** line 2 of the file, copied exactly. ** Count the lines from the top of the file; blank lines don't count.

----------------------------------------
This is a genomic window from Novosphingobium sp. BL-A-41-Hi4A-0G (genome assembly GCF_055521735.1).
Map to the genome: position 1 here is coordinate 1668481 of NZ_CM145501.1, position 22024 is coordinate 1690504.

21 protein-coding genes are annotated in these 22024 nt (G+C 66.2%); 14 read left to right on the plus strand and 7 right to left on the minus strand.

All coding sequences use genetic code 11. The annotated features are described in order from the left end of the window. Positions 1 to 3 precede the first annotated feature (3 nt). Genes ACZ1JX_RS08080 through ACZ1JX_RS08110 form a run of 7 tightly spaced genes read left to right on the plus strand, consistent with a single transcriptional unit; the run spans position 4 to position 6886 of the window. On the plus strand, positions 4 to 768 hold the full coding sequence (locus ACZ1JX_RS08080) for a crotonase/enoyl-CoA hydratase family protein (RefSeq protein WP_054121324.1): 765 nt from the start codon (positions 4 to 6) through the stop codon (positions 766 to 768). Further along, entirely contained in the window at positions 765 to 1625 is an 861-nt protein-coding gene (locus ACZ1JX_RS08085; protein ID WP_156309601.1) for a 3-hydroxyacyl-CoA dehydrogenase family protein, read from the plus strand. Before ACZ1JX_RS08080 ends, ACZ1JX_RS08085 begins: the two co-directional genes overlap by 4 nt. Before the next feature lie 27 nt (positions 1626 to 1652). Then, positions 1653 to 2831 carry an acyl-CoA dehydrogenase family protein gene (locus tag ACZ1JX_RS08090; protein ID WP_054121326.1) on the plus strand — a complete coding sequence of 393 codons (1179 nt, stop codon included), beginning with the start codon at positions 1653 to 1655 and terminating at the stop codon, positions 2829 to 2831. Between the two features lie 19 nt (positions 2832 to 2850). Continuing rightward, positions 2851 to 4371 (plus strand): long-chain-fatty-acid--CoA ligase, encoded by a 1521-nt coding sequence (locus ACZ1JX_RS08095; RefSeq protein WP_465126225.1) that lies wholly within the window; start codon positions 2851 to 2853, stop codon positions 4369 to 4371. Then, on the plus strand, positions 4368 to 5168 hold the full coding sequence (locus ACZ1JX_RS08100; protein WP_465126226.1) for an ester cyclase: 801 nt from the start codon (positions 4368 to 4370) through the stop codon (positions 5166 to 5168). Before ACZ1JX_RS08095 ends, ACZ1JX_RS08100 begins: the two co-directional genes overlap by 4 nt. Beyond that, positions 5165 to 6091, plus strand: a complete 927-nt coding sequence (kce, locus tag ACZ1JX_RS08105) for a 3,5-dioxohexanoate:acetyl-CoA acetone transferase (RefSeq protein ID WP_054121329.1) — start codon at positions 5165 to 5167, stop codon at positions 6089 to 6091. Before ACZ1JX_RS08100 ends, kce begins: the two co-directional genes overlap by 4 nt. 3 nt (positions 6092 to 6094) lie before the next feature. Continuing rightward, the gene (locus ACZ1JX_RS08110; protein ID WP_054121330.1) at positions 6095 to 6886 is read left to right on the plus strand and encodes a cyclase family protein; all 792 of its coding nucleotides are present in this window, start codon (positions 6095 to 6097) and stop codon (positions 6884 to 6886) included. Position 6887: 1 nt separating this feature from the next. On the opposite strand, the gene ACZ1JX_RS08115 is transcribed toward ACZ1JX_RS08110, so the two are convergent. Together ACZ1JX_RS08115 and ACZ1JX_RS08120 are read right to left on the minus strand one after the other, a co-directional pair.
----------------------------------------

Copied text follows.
Map to the genome: position 1 here is coordinate 1668481 of NZ_CM145501.1, position 22024 is coordinate 1690504.